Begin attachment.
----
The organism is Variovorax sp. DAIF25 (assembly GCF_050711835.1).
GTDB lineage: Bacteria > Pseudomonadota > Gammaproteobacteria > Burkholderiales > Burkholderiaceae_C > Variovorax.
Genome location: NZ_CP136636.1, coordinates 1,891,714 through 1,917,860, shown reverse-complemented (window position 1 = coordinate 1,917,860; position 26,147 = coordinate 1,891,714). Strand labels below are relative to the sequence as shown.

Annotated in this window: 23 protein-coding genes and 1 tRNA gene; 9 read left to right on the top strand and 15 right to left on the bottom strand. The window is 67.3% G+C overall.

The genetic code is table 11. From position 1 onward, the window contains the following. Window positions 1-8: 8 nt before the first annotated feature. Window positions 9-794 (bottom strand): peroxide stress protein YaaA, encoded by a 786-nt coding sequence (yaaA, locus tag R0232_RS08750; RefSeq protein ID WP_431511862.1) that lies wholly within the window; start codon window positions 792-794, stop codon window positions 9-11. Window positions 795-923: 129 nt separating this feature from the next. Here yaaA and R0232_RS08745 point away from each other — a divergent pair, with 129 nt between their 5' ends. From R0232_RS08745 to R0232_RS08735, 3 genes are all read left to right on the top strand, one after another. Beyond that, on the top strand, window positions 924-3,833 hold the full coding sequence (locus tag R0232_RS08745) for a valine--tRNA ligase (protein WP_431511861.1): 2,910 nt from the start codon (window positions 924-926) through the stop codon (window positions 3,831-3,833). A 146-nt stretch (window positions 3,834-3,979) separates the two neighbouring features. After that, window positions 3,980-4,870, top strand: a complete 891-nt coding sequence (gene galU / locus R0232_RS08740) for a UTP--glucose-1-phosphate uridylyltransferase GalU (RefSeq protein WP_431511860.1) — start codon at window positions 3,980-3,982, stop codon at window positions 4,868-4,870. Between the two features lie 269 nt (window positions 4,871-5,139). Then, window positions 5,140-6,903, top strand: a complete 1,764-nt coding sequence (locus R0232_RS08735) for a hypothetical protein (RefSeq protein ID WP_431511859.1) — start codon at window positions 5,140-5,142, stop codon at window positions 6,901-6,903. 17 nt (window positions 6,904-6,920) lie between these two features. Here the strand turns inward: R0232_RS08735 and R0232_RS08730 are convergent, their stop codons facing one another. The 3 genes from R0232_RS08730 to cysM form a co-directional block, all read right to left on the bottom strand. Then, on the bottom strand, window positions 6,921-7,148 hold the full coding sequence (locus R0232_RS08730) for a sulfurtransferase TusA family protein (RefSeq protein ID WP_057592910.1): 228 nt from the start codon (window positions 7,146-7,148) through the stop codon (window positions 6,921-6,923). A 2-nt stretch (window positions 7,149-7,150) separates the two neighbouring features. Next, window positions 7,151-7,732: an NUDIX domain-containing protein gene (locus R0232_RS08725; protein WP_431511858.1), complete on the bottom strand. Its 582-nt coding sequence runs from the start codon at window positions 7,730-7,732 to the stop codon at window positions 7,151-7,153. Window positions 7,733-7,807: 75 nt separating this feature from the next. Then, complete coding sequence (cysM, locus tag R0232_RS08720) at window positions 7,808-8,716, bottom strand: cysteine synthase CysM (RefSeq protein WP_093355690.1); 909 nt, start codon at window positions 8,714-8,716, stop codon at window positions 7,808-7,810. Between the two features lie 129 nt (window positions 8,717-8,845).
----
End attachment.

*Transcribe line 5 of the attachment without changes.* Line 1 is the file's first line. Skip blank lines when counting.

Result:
The genetic code is table 11. From position 1 onward, the window contains the following. Window positions 1-8: 8 nt before the first annotated feature. Window positions 9-794 (bottom strand): peroxide stress protein YaaA, encoded by a 786-nt coding sequence (yaaA, locus tag R0232_RS08750; RefSeq protein ID WP_431511862.1) that lies wholly within the window; start codon window positions 792-794, stop codon window positions 9-11. Window positions 795-923: 129 nt separating this feature from the next. Here yaaA and R0232_RS08745 point away from each other — a divergent pair, with 129 nt between their 5' ends. From R0232_RS08745 to R0232_RS08735, 3 genes are all read left to right on the top strand, one after another. Beyond that, on the top strand, window positions 924-3,833 hold the full coding sequence (locus tag R0232_RS08745) for a valine--tRNA ligase (protein WP_431511861.1): 2,910 nt from the start codon (window positions 924-926) through the stop codon (window positions 3,831-3,833). A 146-nt stretch (window positions 3,834-3,979) separates the two neighbouring features. After that, window positions 3,980-4,870, top strand: a complete 891-nt coding sequence (gene galU / locus R0232_RS08740) for a UTP--glucose-1-phosphate uridylyltransferase GalU (RefSeq protein WP_431511860.1) — start codon at window positions 3,980-3,982, stop codon at window positions 4,868-4,870. Between the two features lie 269 nt (window positions 4,871-5,139). Then, window positions 5,140-6,903, top strand: a complete 1,764-nt coding sequence (locus R0232_RS08735) for a hypothetical protein (RefSeq protein ID WP_431511859.1) — start codon at window positions 5,140-5,142, stop codon at window positions 6,901-6,903. 17 nt (window positions 6,904-6,920) lie between these two features. Here the strand turns inward: R0232_RS08735 and R0232_RS08730 are convergent, their stop codons facing one another. The 3 genes from R0232_RS08730 to cysM form a co-directional block, all read right to left on the bottom strand. Then, on the bottom strand, window positions 6,921-7,148 hold the full coding sequence (locus R0232_RS08730) for a sulfurtransferase TusA family protein (RefSeq protein ID WP_057592910.1): 228 nt from the start codon (window positions 7,146-7,148) through the stop codon (window positions 6,921-6,923). A 2-nt stretch (window positions 7,149-7,150) separates the two neighbouring features. Next, window positions 7,151-7,732: an NUDIX domain-containing protein gene (locus R0232_RS08725; protein WP_431511858.1), complete on the bottom strand. Its 582-nt coding sequence runs from the start codon at window positions 7,730-7,732 to the stop codon at window positions 7,151-7,153. Window positions 7,733-7,807: 75 nt separating this feature from the next. Then, complete coding sequence (cysM, locus tag R0232_RS08720) at window positions 7,808-8,716, bottom strand: cysteine synthase CysM (RefSeq protein WP_093355690.1); 909 nt, start codon at window positions 8,714-8,716, stop codon at window positions 7,808-7,810. Between the two features lie 129 nt (window positions 8,717-8,845).